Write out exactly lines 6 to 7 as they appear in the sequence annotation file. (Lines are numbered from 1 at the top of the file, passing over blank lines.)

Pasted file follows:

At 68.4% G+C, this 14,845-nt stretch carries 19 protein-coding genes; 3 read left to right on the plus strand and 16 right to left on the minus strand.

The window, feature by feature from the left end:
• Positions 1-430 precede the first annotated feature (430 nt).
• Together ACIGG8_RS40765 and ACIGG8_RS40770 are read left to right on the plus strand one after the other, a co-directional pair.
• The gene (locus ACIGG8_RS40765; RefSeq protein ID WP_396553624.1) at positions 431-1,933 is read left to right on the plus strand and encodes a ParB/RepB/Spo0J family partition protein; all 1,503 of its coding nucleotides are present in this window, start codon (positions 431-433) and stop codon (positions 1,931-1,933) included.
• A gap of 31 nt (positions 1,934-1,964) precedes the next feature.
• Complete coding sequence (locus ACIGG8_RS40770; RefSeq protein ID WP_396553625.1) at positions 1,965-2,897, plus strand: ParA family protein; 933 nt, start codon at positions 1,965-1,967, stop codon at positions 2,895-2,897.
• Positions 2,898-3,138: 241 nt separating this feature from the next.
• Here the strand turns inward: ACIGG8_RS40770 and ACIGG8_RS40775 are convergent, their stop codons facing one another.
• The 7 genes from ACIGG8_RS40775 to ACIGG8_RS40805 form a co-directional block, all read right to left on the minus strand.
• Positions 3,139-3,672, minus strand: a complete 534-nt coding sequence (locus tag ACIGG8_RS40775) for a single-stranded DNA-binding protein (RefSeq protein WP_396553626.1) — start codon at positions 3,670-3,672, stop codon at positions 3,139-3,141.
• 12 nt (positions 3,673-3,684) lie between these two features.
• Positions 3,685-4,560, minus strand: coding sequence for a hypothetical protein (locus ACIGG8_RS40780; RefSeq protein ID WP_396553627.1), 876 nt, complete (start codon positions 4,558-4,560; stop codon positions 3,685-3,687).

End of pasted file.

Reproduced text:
• A gap of 31 nt (positions 1,934-1,964) precedes the next feature.
• Complete coding sequence (locus ACIGG8_RS40770; RefSeq protein ID WP_396553625.1) at positions 1,965-2,897, plus strand: ParA family protein; 933 nt, start codon at positions 1,965-1,967, stop codon at positions 2,895-2,897.